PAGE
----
IAB Z-index Guidelines

- 2 min read

The Interactive Advertising Bureau (IAB) sets guidelines for ad unit types for its members. When developing a website you’ll save yourself many headaches by playing by their rules.

Without further ado, the z-index guidelines that the IAB sets as recommendations for page content and ad units:

  • < 0
    • Background elements
  • 0 - 4,999
    • Main content and ads that do not expand
  • 5,000 - 1,999,999
    • Expanding ad units
  • 5,000,000 - 5,999,999
    • Expanding portions of page navigation elements or any other items that should appear over all ad units

Multiple times per year, I find myself needing to quickly refer to the IAB’s z-index guidelines for ads. However IAB tends to bury this reference within an Excel workbook that I must first download (after I guess which one it is). If you’d like to find this information yourself, take a look at the IAB New Ad Portfolio page.

How to apply IAB z-index guidelines

To be compliant with IAB guidelines, most of your DOM elements should have a z-index of 4,999 or below.

However, when you have alerts, expanding navigation, or other elements that must overlap for user experience, use a z-index between 5,000,000 and 5,999,999 – yeah it’s excessive I know.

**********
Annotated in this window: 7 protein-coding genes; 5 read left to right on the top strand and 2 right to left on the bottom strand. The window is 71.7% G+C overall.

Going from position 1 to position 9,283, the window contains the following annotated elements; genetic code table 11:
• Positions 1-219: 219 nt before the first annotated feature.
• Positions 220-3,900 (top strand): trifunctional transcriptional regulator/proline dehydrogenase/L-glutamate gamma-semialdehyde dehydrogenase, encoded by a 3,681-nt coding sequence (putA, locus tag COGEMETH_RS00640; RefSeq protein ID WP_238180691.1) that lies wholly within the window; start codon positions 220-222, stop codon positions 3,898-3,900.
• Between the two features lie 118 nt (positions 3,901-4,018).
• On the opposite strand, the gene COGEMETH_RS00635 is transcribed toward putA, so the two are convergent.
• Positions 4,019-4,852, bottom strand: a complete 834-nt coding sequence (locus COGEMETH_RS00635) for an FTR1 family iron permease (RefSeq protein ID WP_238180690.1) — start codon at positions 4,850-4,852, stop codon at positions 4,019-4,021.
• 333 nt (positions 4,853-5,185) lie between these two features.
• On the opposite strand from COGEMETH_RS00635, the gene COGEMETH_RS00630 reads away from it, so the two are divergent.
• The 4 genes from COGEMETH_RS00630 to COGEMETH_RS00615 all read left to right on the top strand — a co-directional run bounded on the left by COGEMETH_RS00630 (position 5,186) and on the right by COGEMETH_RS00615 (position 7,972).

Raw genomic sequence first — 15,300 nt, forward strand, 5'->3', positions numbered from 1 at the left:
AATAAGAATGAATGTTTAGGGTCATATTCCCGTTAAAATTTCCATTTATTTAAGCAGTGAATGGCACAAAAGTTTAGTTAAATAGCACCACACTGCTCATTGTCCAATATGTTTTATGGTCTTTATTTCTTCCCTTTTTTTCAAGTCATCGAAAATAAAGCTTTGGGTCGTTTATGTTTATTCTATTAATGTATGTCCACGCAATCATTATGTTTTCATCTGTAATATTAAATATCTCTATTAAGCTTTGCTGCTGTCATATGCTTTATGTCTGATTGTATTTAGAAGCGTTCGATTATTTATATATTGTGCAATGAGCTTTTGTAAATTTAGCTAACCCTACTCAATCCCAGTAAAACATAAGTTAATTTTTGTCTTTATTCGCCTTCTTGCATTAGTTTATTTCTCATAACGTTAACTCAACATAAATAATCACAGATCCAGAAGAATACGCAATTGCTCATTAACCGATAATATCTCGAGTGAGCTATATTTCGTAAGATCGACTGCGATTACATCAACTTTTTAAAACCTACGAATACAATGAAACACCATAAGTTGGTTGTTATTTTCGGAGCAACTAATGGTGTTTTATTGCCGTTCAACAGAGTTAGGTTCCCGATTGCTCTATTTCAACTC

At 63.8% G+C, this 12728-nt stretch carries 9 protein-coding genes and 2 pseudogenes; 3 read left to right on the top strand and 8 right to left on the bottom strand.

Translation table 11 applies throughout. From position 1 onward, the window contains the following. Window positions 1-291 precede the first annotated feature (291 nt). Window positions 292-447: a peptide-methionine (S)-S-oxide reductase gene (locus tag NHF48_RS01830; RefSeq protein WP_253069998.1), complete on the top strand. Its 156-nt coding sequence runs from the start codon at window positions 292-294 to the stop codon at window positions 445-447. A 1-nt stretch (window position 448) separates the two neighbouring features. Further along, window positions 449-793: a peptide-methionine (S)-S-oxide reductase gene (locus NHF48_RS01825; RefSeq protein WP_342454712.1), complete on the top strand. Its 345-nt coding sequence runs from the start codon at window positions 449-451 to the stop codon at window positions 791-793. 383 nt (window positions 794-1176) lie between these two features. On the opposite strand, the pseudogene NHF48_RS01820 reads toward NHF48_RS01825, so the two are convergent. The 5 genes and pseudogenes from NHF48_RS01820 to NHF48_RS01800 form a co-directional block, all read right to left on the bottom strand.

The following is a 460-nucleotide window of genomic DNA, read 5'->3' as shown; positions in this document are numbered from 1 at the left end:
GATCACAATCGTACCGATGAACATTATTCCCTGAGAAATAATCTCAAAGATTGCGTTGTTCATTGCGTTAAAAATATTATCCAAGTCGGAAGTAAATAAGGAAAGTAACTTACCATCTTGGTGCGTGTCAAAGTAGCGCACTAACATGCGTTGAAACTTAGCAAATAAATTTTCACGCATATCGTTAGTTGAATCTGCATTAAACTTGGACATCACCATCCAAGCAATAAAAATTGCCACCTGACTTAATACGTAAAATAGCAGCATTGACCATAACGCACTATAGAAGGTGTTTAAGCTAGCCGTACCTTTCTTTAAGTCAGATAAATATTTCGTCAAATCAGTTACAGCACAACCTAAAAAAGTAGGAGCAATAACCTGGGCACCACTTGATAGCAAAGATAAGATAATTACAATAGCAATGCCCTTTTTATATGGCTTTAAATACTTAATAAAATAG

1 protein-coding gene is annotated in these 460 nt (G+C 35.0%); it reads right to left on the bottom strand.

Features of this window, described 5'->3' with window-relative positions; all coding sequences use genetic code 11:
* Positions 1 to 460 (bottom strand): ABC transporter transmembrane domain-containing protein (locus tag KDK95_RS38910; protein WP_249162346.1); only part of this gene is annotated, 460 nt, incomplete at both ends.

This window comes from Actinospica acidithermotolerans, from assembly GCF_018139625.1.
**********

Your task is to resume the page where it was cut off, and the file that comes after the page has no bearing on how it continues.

It’s extremely common for well-meaning developers that are not aware of these industry guidelines to correct enormous z-index values. To avoid regressions being created in your code, I’d suggest adding a comment in your CSS whenever you use a value in the 5,000,000-5,999,999 range, maybe something like this:

.expanding-nav {
    The IAB forced me to use this huge z-index, it's not my fault!
    See https://cravencode.com/post/essentials/iab-z-index-guidelines/
    z-index: 5999999;

Guidelines changes

While the IAB has kept these values relatively unchanged (I swear there used to be a 2,000,000-4,999,999 range), they are absolutely able to change these guidelines. If you find that my values are out of date please let me know @codycraven.